Northwestern University and Evanston's Only Daily News Source Since 1881

The Daily Northwestern

Northwestern University and Evanston's Only Daily News Source Since 1881

The Daily Northwestern

Northwestern University and Evanston's Only Daily News Source Since 1881

The Daily Northwestern

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Runoff set in presidential race

Patrick Keenan-Devlin stood by The Arch on Tuesday in the wind and rain from 8:30 a.m. to 5 p.m. With only one 15-minute break for a peanut-butter-and-jelly sandwich, the Music junior asked as many students as he could for their votes.

The self-proclaimed “underdog” finished on top in Tuesday’s Associated Student Government presidential race. For Keenan-Devlin, it was a commitment to two more days of campaigning in the final head-off between him and current Academic Vice President Prajwal Ciryam.

“This feels good. It really feels good,” said Keenan-Devlin, as about 15 members of his campaign staff celebrated in his apartment Tuesday night. “Now that we are in a runoff, it is time to reach out to the other candidates (for endorsements). I think we can make it.”

Ciryam, the second-highest vote-getter, earned 27.2 percent of students’ votes, 136 fewer than Keenan-Devlin.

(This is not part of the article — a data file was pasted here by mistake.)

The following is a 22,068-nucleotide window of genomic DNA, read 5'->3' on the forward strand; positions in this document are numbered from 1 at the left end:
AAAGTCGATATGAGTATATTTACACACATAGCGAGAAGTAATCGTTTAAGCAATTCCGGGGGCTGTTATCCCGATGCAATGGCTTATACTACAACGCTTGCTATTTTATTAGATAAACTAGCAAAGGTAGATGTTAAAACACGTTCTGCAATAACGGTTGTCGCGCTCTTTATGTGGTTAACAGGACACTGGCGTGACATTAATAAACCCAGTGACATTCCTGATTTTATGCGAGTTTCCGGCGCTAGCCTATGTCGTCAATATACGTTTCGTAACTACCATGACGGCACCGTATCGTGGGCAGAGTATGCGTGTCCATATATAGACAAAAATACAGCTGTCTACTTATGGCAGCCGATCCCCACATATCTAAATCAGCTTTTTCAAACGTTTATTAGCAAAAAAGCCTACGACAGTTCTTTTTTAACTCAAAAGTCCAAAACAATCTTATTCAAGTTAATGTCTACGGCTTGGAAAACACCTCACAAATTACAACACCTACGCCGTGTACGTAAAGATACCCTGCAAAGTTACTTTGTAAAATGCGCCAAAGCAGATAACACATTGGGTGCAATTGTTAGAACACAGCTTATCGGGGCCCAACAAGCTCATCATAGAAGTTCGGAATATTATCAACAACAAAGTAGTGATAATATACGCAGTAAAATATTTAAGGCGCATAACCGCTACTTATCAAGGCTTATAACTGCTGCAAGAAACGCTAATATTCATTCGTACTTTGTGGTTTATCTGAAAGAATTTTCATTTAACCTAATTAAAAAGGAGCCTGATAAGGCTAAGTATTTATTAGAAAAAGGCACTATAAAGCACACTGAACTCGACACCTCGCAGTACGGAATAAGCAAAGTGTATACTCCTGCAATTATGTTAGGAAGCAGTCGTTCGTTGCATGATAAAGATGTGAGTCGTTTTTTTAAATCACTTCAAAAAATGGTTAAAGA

While waiting for results, Ciryam talked quietly with four friends in a lounge in the Public Affairs Residential College. He wasn’t surprised when the totals were announced. Similarly, the four candidates knocked out of the race weren’t surprised about their exits.

“The only thing we could hope for tonight is to be in the runoff,” Ciryam said. “It would have been fantastic to have the momentum of being in first place going into the runoff (but) these percentages don’t matter anymore.

“We’ll fight to win this thing.”


At the Owen L. Coon Forum, Ketica Guter sat calmly with her cell phone on her lap as she listened to Jonathan Kozol speak about the injustices of urban public education.

As her cell phone vibrated with news of the election results, Guter left the auditorium and learned of her third-place finish in the presidential election with a smile on her face.

“I was willing to step out of the box,” Guter said. “I’m comfortable with the results.”

Although she won’t be able to push for her community-building goals as ASG president, Guter said she still will try to foster community at NU.

“I’m definitely going to work within different avenues at Northwestern,” she said.


Although the news was disappointing for Rahul Kalita, what shocked him more was the percentage.

“I thought I would get at least 700 votes,” he said. Kalita finished the race with 7.7 percent of the votes.

As the polls closed, Kalita said he could have done more campaigning had he lived on campus.

“It’s kind of a letdown, but that’s OK,” Kalita said. “I didn’t realize how hard it would be, but I’m glad I did it.”


Brandon Conrad spent much of election day sleeping. The presidential hopeful said he didn’t want to spend his last campaign hours running around campus and asking people to vote for him.

Conrad’s nonchalant attitude toward election day was indicative of his campaign, which relied solely on his friends’ word of mouth.

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Runoff set in presidential race